What is it?

Itraconazole is an azole antifungal that is used in the treatment of various types of fungal infections, both superficial and systemic. Itraconazole is an azole-type antifungal that performs its fungicidal activity by interfering with the synthesis of ergosterol.

Ergosterol is a sterol that makes up the plasma membrane of fungal cells.

Itraconazole - like all azole antifungals - inhibits one of the key enzymes in the synthesis of the aforementioned ergosterol: 14α-demethylase. Inhibiting this enzyme results in an accumulation of ergosterol precursors within the fungal cell.

The ergosterol precursors - when they reach too high levels in the cell - become toxic to the cell itself and cause alterations in the permeability of the cell membrane and in the functioning of the proteins it contains. In this way, the fungal cell is condemned to death.

When is this procedure indicated?

The use of itraconazole is indicated for the treatment of:

  • candidiasis of the mouth, throat, and genitals;
  • fungal infections of the skin and nails;
  • lymphocutaneous sporotrichosis;
  • paracoccidioidomycosis;
  • blastomycosis;
  • histoplasmosis;
  • invasive aspergillosis in cases where amphotericin B (another antifungal) cannot be administered.

How is it performed?

Itraconazole is available for oral administration (as capsules and oral solution) and for intravenous administration (as concentrate for solution for infusion). For the success of the therapy, it is recommended to scrupulously follow the indications provided by the doctor, both with regard to the quantity of drug to be taken, and with regard to the duration of therapy itself.

Generally, the usual orally administered dose of itraconazole is 100-400 mg, taken once or twice a day. The amount of medication to be administered, the frequency of administration and the duration of treatment depend on the type of fungal infection to be treated and its severity.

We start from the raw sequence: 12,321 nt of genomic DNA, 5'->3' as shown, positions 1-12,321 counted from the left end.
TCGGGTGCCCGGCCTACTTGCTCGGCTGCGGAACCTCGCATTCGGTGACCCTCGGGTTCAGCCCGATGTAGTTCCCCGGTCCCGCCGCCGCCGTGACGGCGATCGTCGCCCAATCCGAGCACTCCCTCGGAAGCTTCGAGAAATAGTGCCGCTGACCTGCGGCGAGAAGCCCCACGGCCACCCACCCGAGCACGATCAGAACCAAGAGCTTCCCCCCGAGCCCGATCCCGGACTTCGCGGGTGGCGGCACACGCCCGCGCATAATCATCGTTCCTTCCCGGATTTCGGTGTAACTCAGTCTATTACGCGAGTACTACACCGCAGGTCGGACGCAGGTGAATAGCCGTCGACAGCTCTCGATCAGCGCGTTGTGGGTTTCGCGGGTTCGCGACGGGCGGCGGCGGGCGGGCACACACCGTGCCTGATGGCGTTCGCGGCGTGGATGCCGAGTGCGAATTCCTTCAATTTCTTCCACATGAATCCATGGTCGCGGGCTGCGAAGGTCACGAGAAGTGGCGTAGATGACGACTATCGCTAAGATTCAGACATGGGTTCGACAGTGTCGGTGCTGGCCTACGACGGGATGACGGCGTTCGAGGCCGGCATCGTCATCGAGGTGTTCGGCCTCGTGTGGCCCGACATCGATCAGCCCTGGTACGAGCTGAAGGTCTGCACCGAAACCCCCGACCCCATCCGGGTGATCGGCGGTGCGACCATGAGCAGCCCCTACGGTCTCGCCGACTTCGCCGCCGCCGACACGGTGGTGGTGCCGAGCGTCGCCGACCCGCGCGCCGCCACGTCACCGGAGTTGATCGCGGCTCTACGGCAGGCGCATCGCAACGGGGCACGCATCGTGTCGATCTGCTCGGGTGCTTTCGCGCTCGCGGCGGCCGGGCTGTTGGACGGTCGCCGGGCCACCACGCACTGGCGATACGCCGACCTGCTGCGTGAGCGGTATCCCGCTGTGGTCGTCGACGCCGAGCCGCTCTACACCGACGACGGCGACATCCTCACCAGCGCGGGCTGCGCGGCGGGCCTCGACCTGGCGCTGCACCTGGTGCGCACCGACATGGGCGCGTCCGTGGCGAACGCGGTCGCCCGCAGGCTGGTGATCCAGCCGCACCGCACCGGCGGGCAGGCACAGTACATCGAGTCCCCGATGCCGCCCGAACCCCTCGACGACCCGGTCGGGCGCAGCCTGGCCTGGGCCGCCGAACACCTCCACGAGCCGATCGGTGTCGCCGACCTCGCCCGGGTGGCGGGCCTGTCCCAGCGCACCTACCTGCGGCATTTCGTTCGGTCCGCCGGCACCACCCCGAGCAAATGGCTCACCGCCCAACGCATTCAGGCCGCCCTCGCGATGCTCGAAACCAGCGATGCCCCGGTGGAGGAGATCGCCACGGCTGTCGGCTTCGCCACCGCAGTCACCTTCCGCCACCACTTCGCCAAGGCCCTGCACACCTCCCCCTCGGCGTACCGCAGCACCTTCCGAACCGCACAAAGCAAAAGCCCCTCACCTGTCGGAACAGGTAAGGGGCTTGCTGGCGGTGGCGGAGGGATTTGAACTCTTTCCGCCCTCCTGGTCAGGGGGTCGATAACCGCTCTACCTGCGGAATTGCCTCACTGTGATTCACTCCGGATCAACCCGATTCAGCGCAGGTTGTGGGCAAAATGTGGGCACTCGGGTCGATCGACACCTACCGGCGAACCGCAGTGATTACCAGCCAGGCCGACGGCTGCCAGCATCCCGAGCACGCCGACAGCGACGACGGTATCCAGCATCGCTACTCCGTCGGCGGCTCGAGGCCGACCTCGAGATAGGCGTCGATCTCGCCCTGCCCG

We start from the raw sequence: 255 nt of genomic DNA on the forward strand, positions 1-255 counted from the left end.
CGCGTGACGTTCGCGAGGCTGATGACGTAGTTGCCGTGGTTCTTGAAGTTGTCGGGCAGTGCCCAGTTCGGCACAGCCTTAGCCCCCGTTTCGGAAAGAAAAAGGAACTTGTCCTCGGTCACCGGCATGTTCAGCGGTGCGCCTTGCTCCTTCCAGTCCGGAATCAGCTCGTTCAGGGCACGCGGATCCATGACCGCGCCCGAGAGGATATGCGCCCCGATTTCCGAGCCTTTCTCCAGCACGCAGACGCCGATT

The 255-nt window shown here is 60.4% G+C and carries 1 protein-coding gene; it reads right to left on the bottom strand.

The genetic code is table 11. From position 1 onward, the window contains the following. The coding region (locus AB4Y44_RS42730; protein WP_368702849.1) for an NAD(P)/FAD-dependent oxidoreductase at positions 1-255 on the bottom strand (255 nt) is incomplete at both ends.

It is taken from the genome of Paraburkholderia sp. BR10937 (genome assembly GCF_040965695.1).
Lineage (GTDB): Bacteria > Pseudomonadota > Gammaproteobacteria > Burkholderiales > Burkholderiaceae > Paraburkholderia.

Itraconazole can cause various types of side effects, although not all patients experience them. This is due to the different sensitivity each individual has to the drug. Therefore, it is not necessarily the case that all adverse effects occur with the same intensity in each person. Below are the main side effects that may occur during treatment with the drug.

Allergic reactions:

  • Angioedema;
  • Skin rashes;
  • Eye disorders;
  • Serum sickness;

Hemolymphopoietic system disorders

Treatment with itraconazole may cause:

  • Leukopenia, which is a decrease in the number of leukocytes in the bloodstream;
  • Neutropenia, which is the decrease in the number of neutrophils in the bloodstream;
  • Plateletopenia, which is a decrease in the number of platelets in the bloodstream.

Nervous system disorders

Itraconazole therapy may lead to the onset of:

  • Headaches;
  • Dizziness;
  • Paresthesia;
  • Hypoesthesia;
  • Peripheral neuropathy;
  • Alterations of the sense of taste.

Eye diseases

Treatment with itraconazole may cause visual disturbances, such as blurred vision and diplopia.

Ear Diseases

Therapy with itraconazole may cause tinnitus (i.e., a hearing disorder characterized by the perception of buzzing, whistling, rattling, etc.) and may cause temporary or permanent hearing loss.

Gastrointestinal disorders

Treatment with itraconazole may cause:

  • Stomach Pain;
  • Nausea;
  • Vomiting;
  • Diarrhea or constipation;
  • Indigestion;
  • Flatulence;
  • Pancreatitis.

Skin and subcutaneous tissue disorders

During itraconazole therapy, the following may occur:

  • Skin rashes;
  • Photosensitivity reactions;
  • Hair loss;
  • Ulcerations of the oral cavity;
  • Stevens-Johnson Syndrome;
  • Toxic Epidermal Necrolysis.

Kidney and urinary tract disorders

Treatment with itraconazole may cause an increase in the frequency of urination and may lead to urinary incontinence.

Reproductive system disorders

Therapy with itraconazole may cause menstrual cycle alterations and erectile dysfunction.

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